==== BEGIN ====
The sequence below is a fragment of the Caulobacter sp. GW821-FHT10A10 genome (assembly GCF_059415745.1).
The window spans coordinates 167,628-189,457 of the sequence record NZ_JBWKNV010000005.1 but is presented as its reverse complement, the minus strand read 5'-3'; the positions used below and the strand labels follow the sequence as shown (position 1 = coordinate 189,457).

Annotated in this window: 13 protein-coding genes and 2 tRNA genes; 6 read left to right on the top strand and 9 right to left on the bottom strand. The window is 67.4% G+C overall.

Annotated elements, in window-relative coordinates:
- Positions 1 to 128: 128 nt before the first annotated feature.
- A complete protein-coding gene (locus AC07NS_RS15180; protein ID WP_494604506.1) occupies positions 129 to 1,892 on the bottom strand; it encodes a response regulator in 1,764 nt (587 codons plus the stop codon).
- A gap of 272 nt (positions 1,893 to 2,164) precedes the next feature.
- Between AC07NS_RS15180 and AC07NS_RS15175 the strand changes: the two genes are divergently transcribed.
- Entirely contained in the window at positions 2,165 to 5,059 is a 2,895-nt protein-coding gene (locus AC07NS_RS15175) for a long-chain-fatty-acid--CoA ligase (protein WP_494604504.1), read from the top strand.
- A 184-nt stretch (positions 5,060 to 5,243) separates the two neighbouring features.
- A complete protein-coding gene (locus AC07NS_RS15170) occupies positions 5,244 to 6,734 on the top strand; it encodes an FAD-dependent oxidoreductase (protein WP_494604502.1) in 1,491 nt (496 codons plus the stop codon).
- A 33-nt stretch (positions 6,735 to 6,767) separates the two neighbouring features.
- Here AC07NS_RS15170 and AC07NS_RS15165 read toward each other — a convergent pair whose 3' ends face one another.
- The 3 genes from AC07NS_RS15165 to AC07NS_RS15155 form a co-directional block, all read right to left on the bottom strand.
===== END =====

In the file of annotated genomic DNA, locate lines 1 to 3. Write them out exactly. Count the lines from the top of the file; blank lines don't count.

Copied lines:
The sequence below is a fragment of the Caulobacter sp. GW821-FHT10A10 genome (assembly GCF_059415745.1).
The window spans coordinates 167,628-189,457 of the sequence record NZ_JBWKNV010000005.1 but is presented as its reverse complement, the minus strand read 5'-3'; the positions used below and the strand labels follow the sequence as shown (position 1 = coordinate 189,457).

Annotated in this window: 13 protein-coding genes and 2 tRNA genes; 6 read left to right on the top strand and 9 right to left on the bottom strand. The window is 67.4% G+C overall.